SARAJEVO/MOSCOW (Reuters) - Croatia may be a small country, but when they take on England in the World Cup semi-finals on Wednesday, their team’s supporters promise to be loud.
Fans from the Adriatic nation of 4.2 million people, who beat hosts Russia to reach the last four, have been scrambling to get to Moscow.
“You can imagine the hectic situation back home. Everybody wants to be at the stadium. It’s something very big for us,” said Croatia fan Neman, arriving at Moscow’s Sheremetyevo airport.
“If you compare the size of the country I doubt there will be more Croatians (than English fans). But nevertheless we will be very loud,” he added.
With thousands of supporters desperate to get to Moscow, Croatian tour operators have been struggling to secure enough airplane space.
Ten charter planes carrying over 1,500 fans took off from the capital Zagreb for Moscow on Tuesday, Croatian online media TPortal said.
One tour operator has rented a Boeing 777-300ER, the largest airplane to land in Croatia, to carry 457 fans to Moscow on Wednesday, Croatian state news agency HINA said.
“At the airport it was crazy. There was not sufficient number of charter flights at the airport,” Croatia supporter Igor Cicak said at the arrivals gate in Moscow.
“I think there will be more English fans, or at least equal. But the Russians will be in our favour, so we will be (in the majority),” Cicak said.
The last-minute tours to Russia cost about 7,500 kuna (£904), according to TPortal.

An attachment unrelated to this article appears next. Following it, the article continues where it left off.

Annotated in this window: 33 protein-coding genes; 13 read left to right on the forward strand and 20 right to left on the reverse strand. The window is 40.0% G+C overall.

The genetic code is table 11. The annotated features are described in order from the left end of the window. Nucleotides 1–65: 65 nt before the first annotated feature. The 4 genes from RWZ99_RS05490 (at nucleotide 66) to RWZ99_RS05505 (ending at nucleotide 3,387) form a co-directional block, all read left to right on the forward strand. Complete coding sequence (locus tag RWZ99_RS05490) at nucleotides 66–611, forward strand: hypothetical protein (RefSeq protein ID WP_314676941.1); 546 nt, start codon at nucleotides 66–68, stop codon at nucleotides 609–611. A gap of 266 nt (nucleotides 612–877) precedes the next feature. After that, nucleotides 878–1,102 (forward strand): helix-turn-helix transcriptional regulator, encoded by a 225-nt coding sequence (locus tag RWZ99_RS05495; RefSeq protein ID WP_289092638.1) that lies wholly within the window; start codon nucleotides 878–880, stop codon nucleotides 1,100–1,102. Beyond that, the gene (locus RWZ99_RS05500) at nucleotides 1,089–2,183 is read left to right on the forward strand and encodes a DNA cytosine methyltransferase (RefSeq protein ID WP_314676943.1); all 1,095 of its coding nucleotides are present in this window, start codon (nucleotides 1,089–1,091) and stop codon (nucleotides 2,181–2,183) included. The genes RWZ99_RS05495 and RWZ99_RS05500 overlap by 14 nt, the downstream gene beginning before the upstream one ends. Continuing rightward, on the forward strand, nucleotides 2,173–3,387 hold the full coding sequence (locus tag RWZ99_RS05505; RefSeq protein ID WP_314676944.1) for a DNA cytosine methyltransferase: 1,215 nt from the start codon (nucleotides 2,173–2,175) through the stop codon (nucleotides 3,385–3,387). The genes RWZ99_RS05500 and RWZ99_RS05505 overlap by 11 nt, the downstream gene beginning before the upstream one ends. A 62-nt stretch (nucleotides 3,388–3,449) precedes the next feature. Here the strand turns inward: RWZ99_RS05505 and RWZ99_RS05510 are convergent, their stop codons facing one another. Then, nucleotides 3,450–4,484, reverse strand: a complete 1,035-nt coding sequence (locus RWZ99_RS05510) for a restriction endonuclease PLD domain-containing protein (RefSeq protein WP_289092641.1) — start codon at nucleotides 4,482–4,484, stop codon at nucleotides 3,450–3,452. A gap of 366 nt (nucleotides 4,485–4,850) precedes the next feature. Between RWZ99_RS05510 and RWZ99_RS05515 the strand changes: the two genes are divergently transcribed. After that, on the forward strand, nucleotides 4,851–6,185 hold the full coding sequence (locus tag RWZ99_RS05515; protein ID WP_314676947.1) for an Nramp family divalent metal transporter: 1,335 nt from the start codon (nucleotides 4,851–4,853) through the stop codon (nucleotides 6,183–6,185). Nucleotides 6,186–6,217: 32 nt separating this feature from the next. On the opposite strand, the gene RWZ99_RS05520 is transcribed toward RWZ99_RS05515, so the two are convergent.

That is equivalent to around quarter of the average annual per capita household income in Croatia as of December, 2016, according to data from macroeconomic analytics agency CEIC. The package does not include a match ticket.
“There are going to be more English people because they are more rich and can afford it more than Croatians,” said Stepan Pezo, 40, from southern Croatia. “But we are going to be louder.”
The Croatian Football Federation has secured over 3,000 additional match tickets, putting them up for sale on its official portal online.
British fans have also been heading to Moscow, with dozens converging on London’s Heathrow airport on Tuesday in an effort to be part of a potentially historic sporting moment.
Russia’s Ministry of Communications said the number of applications by Britons for World Cup fan identity documents increased by over 29 percent, or by 6,300 applications, since July 7.
One England fan in Moscow said Britons were keen to get to Russia after initially being put off by fears of violence and hooliganism.
“Our media frightened us off right from when it was announced really,” said Andrew Barnett, from Telford near Birmingham. “I know people that are desperate to get tickets now.”
British Airways, which has seen a 700 percent increase in searches for flights to Russia since England’s last-16 penalty shootout win over Colombia, has created hundreds more seats on Moscow flights by using bigger planes.
Writing by Polina Ivanova, editing by Ed Osmond